People who did not know how their personal budget was managed or did not know the amount of their personal budget tended to report less positive outcomes across 12 and 13 of the 14 outcome domains respectively. The support planning process for the personal budget is critical. People who felt their views were more fully included in their support plan were more likely to report positive outcomes across all 14 outcome domains. The source of support for planning with the most positive impact appeared to be getting help from someone independent of the council or NHS – people getting help from this source reported more positive outcomes particularly relating to getting and controlling better paid support. What factors are associated with positive outcomes for personal budget holders? There is pervasive variation across councils on 13 of the 14 outcome domains. This suggests that councils can have a major impact on outcomes by considering how they help people through all stages of the personal budgets process. This is reinforced by the findings that people reported more positive outcomes across the board if they felt their council had made all aspects of the personal budget process easier.
In terms of social care need groups, older adults tend to report less positive outcomes than other social care need groups in six out of the 14 outcome domains. However, these differences are ones of degree (older adults are more likely to record personal budgets as making no difference; they are not more likely to record personal budgets as making things worse). It is also important to note that less positive outcomes for older adults may not be a function of age as such, but could reflect the fact that older adults are less likely to use personal budgets in ways that are associated with positive outcomes. For example, older adults are less likely to use direct payments, less likely to know how their personal budget was managed, and more likely to have a personal budget managed by the council – all these factors are associated with less positive outcomes (see below). Older people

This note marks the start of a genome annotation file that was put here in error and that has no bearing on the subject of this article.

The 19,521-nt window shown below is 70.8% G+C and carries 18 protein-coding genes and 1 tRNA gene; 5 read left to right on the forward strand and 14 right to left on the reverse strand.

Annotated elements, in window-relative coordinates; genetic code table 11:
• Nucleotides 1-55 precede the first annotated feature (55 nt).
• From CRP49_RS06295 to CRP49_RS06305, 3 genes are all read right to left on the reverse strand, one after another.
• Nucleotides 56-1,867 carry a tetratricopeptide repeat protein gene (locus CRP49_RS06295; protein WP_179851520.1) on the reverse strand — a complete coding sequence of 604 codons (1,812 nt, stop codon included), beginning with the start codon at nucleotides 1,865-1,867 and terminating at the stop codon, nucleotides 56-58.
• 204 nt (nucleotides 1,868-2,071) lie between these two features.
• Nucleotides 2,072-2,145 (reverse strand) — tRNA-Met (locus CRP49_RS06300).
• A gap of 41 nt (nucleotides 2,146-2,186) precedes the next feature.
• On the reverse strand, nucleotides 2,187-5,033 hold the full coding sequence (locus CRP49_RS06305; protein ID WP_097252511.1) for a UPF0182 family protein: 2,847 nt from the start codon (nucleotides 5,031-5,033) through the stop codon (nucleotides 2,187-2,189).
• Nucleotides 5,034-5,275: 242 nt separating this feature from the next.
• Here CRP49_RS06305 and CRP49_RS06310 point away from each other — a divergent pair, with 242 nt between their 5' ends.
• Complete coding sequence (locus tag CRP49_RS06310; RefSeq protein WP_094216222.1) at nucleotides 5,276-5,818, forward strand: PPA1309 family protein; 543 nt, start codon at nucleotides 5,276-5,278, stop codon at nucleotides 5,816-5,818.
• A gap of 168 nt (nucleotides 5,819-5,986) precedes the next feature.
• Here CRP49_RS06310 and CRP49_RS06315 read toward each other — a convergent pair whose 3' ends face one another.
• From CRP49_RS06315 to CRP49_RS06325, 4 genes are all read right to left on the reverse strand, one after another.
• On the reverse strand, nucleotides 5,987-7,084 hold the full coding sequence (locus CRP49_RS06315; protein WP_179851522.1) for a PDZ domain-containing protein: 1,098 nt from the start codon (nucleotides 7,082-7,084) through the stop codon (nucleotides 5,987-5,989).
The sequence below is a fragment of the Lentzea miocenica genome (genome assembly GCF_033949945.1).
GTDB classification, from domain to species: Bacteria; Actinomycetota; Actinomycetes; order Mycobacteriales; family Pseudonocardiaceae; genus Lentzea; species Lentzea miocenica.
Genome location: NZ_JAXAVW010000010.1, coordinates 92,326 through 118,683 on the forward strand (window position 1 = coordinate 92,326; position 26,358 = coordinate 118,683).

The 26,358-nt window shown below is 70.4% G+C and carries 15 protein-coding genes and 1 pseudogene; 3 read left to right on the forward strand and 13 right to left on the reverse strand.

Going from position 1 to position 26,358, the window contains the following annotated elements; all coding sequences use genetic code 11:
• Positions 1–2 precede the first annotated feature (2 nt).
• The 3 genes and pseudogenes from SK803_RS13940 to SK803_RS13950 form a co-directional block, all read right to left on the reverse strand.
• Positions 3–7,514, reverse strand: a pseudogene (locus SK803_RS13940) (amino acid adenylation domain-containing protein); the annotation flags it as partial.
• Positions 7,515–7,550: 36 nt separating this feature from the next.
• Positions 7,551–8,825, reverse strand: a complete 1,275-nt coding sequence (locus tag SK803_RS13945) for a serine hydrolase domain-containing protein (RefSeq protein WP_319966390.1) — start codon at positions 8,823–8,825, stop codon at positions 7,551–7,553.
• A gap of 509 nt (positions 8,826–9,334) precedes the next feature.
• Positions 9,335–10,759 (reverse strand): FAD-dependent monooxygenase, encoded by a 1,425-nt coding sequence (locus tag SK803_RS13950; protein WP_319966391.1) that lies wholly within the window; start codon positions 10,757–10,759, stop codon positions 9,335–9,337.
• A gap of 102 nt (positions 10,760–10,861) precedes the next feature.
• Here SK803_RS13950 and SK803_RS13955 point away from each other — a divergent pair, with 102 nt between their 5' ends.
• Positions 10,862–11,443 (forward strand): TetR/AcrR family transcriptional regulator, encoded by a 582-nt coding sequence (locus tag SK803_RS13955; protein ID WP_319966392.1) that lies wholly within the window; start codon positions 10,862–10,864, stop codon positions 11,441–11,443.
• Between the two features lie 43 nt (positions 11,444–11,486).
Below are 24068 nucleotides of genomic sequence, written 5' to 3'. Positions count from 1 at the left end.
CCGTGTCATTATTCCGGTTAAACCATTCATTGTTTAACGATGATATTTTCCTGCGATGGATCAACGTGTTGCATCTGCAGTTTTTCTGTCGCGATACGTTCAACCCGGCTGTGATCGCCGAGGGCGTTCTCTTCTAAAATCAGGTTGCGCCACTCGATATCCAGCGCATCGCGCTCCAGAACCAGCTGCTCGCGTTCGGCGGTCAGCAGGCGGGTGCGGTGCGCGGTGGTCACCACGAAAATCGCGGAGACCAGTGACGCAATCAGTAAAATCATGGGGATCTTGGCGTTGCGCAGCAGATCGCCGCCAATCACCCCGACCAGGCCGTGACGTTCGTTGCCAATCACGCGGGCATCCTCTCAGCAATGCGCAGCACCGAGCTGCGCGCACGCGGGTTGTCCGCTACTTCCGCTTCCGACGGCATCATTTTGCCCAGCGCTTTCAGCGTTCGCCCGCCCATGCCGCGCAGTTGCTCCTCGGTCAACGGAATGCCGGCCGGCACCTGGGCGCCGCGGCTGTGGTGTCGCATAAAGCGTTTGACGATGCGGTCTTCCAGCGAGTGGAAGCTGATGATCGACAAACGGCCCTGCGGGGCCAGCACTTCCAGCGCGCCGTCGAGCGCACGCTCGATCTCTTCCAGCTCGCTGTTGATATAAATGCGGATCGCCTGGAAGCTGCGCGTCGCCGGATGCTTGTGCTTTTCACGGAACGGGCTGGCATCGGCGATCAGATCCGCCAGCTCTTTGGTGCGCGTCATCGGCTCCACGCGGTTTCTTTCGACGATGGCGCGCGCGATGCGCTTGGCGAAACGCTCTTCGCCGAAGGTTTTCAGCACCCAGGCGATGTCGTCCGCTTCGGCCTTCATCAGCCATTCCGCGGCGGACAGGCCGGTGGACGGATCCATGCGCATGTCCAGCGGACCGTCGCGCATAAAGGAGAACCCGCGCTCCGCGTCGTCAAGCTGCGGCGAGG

ThemeDescription of theme Number of positive comments Number of negative comments Assessment Experience of assessment, determining level of need and or level of allocation, included general comments on initial setup 126 Review and reassessment Process of making changes to support, formal review processes (or lack of them) 224 Timeliness Speed of personal budget process, getting services, responses to enquiries 230 Paperwork Complexity or simplicity. Quantity and burden, recognition of or questioning the need for records. 321 Employment Experience of employing or recruiting and retaining support staff 820 Restrictions Restrictions (or the lack of restrictions) on how the personal budget can or cannot be used. 734 Clarity (policy information) Clarity of information about policies, procedures, processes, and the nature and availability of service choices 264 BrokerageHelp with managing the process (in the main from formal independent services) 145 Personal budget holder experiences of the personal budget process